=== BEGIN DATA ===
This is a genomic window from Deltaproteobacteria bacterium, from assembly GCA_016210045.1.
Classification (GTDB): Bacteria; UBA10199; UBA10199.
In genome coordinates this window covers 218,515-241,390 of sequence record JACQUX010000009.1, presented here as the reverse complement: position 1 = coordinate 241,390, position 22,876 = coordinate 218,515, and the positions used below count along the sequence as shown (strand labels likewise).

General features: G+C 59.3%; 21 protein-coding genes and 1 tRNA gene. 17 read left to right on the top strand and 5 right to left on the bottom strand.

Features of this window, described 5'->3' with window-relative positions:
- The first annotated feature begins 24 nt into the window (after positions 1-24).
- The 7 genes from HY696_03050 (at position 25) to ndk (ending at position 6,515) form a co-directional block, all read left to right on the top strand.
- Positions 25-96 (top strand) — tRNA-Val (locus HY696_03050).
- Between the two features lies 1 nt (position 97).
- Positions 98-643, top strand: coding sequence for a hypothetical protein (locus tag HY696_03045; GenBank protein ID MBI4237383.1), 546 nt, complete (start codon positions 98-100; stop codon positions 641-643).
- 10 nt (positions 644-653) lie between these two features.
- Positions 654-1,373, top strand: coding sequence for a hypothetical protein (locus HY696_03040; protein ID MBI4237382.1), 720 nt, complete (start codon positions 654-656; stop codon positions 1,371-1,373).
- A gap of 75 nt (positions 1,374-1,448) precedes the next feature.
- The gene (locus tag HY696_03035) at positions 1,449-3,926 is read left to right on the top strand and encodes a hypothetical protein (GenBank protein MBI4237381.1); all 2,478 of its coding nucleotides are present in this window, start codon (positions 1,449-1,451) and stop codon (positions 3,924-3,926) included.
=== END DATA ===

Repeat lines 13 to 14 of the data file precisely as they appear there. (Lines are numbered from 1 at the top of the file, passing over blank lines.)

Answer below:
- A gap of 75 nt (positions 1,374-1,448) precedes the next feature.
- The gene (locus tag HY696_03035) at positions 1,449-3,926 is read left to right on the top strand and encodes a hypothetical protein (GenBank protein MBI4237381.1); all 2,478 of its coding nucleotides are present in this window, start codon (positions 1,449-1,451) and stop codon (positions 3,924-3,926) included.